Materials and Applications. The sidewalk was packed as people stumbled around the sandy surface, engulfed by huge fabric bubbles. So we adjourned first to other art stops, including Steve Melendrez's Living Room furniture store, where he had snacks from Porto's and an interesting Ed Ruscha-esque display of panoramic photos of Sunset Blvd. But hunger called, so we struck out for Cobras and Matadors at the end of the gallery line. For some reason the Chowhound crowd absolutely hates C & M, and I hadn't been there in a year or so, so I wanted to see if it was worth all the vitriol. It was a bit crowded when we arrived, but we talked to friends eating there while we waited and soon enough a table on the patio was available.
It's true that the service is rather flustered -- the people next to us got the wrong bill; the waiter seemed convinced we had ordered artichoke croquettes, but we hadn't; and our table sat empty for a while before I asked whether we could sit there. But it was friendly enough and no slower than you would expect given the crowds.
Kathy pronounced our Spanish red wine choices "very young." We ordered the ubiquitous lentils, prawns al ajo and grilled asparagus with manchego. The lentils seem to get crispier and greasier each time, and yet even tastier -- at this point, perhaps they should call it lentil candy, like Lou's pig candy. The shrimp and asparagus were just ok, but each could have been really good with a little more attention in the kitchen. The bill was $40 for two glasses of wine and three plates. I don't see any reason to hate this place -- it fills the need for a lively spot in the area, the food is flavorful, if not expertly prepared, and the prices aren't outrageous. Except that the music is way too loud, and the boring Clash-meets-The Who soundtrack certainly doesn't merit the volume. The lackluster music is surprising, since the music at Malo (same owner) is usually excellent.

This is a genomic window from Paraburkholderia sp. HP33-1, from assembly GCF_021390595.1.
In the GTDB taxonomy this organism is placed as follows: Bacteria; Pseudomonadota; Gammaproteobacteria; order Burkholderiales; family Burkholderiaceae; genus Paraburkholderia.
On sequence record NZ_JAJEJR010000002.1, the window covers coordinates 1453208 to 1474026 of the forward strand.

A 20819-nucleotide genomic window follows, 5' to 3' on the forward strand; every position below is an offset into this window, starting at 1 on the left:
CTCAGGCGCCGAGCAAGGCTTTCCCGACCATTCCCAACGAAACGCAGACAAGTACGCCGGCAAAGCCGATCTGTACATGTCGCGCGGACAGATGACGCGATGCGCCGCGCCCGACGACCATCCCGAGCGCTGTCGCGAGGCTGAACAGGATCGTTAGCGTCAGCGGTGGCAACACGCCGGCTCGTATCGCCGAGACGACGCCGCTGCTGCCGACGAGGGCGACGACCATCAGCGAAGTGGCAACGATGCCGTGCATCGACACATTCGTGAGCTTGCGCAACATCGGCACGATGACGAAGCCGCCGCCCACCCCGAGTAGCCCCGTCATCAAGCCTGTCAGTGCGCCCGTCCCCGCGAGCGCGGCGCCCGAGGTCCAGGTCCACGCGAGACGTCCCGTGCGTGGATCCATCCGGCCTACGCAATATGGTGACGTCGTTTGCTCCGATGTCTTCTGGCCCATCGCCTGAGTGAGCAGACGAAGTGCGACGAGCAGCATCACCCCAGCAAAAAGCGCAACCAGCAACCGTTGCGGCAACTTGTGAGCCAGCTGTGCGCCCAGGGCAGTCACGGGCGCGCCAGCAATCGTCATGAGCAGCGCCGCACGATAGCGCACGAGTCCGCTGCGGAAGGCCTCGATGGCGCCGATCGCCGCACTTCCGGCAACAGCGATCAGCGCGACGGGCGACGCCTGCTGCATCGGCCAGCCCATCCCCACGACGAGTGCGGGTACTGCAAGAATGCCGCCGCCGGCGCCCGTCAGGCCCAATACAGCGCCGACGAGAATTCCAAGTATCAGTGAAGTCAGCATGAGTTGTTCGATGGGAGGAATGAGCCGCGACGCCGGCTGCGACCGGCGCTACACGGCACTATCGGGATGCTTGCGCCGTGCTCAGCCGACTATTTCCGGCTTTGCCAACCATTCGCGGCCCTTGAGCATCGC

The waiter told us that owner Steven Arroyo's new South Pasadena wine bar will be called Church and State, but permit delays have delayed the opening past the planned October date.